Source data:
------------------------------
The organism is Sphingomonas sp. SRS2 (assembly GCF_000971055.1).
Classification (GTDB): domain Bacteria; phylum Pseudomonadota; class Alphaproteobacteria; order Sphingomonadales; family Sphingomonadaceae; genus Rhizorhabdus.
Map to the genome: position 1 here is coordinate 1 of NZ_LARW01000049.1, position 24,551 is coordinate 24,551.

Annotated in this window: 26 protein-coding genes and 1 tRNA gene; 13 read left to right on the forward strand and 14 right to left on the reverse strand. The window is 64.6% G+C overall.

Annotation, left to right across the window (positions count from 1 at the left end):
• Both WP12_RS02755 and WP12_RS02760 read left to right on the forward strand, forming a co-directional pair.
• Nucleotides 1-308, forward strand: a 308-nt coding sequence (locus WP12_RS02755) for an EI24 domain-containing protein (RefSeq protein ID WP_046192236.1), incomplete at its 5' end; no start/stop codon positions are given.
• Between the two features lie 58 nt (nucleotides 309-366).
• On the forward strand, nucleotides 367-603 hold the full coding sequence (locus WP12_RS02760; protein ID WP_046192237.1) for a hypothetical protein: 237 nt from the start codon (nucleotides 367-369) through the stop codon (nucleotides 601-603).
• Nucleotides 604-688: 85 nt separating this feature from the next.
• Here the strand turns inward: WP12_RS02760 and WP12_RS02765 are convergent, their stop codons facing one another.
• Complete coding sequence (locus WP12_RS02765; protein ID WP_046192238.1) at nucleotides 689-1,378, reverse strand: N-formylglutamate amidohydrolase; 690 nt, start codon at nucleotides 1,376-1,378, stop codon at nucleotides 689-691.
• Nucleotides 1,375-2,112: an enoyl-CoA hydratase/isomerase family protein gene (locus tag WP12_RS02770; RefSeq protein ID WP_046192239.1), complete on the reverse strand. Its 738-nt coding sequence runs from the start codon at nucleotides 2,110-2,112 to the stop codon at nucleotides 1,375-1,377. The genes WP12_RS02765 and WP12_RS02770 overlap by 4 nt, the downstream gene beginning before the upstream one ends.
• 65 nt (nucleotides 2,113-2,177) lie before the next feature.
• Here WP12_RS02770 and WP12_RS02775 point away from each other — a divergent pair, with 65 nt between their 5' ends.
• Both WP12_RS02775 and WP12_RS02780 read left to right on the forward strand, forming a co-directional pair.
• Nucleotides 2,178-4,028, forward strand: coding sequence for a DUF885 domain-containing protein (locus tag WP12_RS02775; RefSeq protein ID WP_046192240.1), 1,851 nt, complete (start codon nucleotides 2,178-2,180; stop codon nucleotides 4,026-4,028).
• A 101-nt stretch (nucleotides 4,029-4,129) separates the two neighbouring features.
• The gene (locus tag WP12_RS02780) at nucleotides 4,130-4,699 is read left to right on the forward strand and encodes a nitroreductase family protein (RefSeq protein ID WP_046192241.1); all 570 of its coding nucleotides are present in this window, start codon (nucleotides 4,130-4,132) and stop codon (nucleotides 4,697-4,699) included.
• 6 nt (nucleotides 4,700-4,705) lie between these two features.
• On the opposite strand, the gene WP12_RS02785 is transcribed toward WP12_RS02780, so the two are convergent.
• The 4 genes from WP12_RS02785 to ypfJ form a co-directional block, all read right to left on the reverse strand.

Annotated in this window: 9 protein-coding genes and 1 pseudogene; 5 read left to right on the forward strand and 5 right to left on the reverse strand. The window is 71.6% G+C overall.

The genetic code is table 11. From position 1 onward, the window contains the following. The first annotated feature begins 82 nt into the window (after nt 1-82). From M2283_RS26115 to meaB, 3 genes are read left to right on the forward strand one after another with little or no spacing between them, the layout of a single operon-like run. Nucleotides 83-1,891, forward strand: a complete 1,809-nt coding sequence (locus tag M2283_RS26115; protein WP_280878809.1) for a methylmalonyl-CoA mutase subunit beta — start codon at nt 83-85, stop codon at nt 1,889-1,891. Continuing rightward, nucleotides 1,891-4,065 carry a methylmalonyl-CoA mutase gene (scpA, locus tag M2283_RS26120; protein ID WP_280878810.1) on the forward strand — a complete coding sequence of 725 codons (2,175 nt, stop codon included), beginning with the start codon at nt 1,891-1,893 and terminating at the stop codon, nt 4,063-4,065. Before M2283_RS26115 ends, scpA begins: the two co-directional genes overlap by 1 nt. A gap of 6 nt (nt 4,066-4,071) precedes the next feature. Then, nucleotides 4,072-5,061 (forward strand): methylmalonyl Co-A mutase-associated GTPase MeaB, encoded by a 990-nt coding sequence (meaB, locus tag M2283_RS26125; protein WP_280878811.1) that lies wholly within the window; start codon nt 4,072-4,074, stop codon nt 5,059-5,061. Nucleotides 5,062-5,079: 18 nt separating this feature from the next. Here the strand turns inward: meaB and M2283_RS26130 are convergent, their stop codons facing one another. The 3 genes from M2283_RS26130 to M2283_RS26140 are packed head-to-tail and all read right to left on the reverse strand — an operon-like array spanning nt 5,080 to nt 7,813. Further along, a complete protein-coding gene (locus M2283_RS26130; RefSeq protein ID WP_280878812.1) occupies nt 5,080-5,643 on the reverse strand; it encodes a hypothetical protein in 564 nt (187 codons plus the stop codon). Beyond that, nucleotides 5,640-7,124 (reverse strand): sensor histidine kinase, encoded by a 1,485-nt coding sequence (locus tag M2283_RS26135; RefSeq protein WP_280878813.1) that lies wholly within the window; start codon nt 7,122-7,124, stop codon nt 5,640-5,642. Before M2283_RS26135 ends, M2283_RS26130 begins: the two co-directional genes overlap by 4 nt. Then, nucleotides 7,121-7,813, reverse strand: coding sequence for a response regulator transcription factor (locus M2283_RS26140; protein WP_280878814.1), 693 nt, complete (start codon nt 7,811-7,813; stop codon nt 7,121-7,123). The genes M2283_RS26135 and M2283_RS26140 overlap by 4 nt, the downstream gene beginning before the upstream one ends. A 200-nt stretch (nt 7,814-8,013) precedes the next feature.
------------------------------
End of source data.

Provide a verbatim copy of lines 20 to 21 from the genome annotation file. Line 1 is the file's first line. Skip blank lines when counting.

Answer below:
• 6 nt (nucleotides 4,700-4,705) lie between these two features.
• On the opposite strand, the gene WP12_RS02785 is transcribed toward WP12_RS02780, so the two are convergent.